Two Research Seminars at the Faculty of Economics, University of Ljubljana

I enjoyed delivering two research seminars in Slovenia. Thanks to all that attended. I gained a lot from your feedback and comments.

Seminar prof. dr. Kevina C. Desouze (University of Washington, Seattle, WA), z naslovom Designing the Innovation Process: Building, Managing, Communicating and Measuring, bo v sredo, 13. maja 2009, ob 17. uri, v klubski sobi CISEF-a

Seminar prof. dr. Kevina C. Desouze (University of Washington, Seattle, WA), z naslovom Challenges in Inter-Disciplinary Research: Strategies from Crafting Research Ideas to Publishing, bo v ponedeljek, 11. maja 2009, ob 16. uri, v sejni sobi CISEF-a.

Upcoming Speaking Engagements: Faculty of Economics, University of Ljubljana, Slovenia, May 2009

I will be delivering two invited lectures at the Faculty of Economics, University of Ljubljana in May. logo_eng

The first talk, Challenges in Inter-Disciplinary Research: Strategies from Crafting Research Ideas to Publishing, will take place on May 11, 2009. In this presentation, I will share my experiences in executing inter-disciplinary research projects. Studying complex phenomenon requires us to undertake research that (1) draws on multiple disciplines, (2) engages a diverse group of stakeholders, (3) appreciates a plurality of research approaches, and (4) communicates to a diverse set of audiences. Executing inter-disciplinary research is no easy feat to accomplish. Researchers face daunting challenges from the onset, beginning with the very inception of ideas, crafting of problem statements, executing the research process, and communicating the results via publications in academic and practitioner outlets. However, these challenges should not be viewed as an excuse to abandon inter-disciplinary research in favor of narrow-minded and singular research exercises, which reduce complex phenomenon in deterministic fashions so as to arrive at simplistic problems that lack relevance. I will present a method (process) for executing inter-disciplinary research that has served me well. Illustrative examples of research projects will be used to exemplify this process and outline strategies for researchers to consider when conducting inter-disciplinary research projects.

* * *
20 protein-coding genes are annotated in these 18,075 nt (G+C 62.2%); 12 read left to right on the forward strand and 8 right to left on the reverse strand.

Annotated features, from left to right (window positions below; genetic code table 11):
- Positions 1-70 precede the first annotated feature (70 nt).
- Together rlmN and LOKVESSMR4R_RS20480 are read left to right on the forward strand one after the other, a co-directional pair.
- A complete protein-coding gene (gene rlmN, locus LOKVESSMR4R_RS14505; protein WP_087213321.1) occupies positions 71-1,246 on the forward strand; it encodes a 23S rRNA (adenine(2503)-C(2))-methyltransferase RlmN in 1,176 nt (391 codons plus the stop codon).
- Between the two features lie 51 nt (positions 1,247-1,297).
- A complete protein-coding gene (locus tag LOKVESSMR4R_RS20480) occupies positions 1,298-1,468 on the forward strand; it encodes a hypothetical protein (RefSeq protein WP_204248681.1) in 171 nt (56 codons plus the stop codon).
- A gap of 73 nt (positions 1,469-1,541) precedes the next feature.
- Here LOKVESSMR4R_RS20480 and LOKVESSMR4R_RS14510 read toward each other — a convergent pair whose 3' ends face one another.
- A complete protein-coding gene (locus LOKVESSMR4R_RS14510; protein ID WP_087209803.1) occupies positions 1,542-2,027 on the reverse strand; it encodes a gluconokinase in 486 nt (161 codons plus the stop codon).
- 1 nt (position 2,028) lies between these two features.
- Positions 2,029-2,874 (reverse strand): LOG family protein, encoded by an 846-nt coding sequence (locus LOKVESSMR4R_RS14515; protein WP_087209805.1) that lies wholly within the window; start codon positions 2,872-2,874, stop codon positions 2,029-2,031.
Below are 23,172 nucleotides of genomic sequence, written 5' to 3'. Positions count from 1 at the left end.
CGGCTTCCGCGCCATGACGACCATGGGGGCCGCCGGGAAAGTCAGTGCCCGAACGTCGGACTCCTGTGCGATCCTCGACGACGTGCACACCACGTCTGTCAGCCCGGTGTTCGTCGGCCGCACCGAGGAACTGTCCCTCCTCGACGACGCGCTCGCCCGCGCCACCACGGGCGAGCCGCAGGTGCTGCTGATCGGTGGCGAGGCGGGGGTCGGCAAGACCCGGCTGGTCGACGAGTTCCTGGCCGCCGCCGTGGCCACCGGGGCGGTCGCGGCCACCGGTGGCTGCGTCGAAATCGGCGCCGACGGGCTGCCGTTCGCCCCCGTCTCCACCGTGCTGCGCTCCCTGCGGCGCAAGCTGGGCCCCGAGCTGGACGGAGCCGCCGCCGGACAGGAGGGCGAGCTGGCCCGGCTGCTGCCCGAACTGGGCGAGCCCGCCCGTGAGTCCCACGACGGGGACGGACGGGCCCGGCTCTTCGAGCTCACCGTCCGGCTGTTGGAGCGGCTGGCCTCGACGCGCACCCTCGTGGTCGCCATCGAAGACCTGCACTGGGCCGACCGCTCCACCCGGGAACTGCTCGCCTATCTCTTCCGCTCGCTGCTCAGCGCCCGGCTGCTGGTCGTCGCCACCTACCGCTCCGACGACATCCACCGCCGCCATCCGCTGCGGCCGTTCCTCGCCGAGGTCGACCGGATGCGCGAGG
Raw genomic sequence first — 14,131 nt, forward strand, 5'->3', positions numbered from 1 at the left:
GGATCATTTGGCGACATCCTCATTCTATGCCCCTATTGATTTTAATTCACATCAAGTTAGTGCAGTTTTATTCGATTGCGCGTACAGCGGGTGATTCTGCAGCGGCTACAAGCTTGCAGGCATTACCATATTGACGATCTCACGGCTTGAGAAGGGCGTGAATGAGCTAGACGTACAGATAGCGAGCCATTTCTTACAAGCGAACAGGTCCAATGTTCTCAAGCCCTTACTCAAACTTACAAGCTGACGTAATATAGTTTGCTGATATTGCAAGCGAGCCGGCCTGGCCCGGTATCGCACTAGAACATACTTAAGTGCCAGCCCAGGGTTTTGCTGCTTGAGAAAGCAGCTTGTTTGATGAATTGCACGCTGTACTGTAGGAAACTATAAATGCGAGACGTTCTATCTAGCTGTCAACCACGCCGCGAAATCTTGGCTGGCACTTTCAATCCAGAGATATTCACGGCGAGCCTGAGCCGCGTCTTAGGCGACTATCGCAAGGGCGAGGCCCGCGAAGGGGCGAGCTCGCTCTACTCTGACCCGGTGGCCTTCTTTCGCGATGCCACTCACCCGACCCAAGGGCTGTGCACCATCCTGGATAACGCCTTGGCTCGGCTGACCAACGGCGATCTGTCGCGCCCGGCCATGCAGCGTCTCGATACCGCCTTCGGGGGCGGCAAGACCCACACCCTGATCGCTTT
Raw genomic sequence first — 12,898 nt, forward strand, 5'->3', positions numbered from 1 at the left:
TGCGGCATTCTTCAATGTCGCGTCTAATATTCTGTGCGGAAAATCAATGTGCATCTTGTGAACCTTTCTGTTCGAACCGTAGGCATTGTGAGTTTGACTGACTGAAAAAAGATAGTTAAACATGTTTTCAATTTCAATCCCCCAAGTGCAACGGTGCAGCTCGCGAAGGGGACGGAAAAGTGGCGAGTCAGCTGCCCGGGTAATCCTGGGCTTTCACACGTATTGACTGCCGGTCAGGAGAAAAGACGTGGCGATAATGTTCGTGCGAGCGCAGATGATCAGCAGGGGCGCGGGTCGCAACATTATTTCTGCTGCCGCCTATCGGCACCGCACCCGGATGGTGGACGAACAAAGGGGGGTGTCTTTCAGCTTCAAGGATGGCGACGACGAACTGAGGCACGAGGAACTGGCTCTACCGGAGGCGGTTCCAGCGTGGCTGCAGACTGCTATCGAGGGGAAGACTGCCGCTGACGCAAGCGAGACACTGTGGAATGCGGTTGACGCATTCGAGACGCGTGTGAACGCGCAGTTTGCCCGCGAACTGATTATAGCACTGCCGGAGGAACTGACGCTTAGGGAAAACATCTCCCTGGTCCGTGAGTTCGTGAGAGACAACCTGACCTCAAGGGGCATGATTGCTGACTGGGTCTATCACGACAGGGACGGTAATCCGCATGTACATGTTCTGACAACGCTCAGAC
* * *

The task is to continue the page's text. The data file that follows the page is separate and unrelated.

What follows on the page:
The second talk, Designing the Innovation Process: Building, Managing, Communicating and Measuring, will take place on May 13, 2009. In this presentation, I will describe the process of innovation and propose mechanisms to measure the value of innovation. The innovation process will be broken down into the discrete stages of idea generation and mobilization, screening and advocacy, experimentation, commercialization, diffusion and implementation. For each stage, context, outputs and critical ingredients are discussed. Findings are based on extensive study of over 30 top US and European companies with mature innovation processes.

CIOs to CIOs*: Chief Information to Chief Innovation Officers

I will be giving a presentation at SIMposium 09. The presentation titled, "CIOs to CIOs*: Chief Information to Chief Innovation Officers"draws on my three year investigation of innovation programs in global organizations. In this presentation, I plan to address the critical role CIOs plays in fostering organizational innovation. CIOs that embrace their role as Chief Innovation Officers, rather than being just Chief Information Officers, will thrive in today’s turbulent and highly competitive marketplace. The CIO* must transform his/her organization by using information, and information management capabilities, in innovative ways to enhance the innovation capacity of the organization.

Paper accepted at 4th International Conference on Design Science Research in Information Systems and Technology (DESRIST 09)

I have a paper accepted at the 4th International Conference on Design Science Research in Information Systems and Technology (DESRIST 09). The paper, Towards a Knowledge Needs-Technology Fit Model for Knowledge Management Systems, is co-authored with Peter Baloh (University of Ljubljana). This paper is based on Peter’s dissertation. I continue to have the honor to serve as the chair of his dissertation committee.

Abstract
The goal of this paper is twofold. The first goal is to provide an illustrative example of design science research, from the crafting of a research question to the execution of the research. As such, it satisfies the academic reader and practitioner who will benefit from seeing how design science research guidelines, as proposed by Hevner et al. (2004), can be rigorously followed in a practically relevant setting. The second goal is to provide a methodological contribution to the design science area by arguing for the need to add an exploratory step in the ‘build’ phase of a new design science artifact. This paper thus adds to the Hevner et al. (2004) guidelines by explicitly calling for an exploratory empirical study before actually going into the evaluation phase of design science study.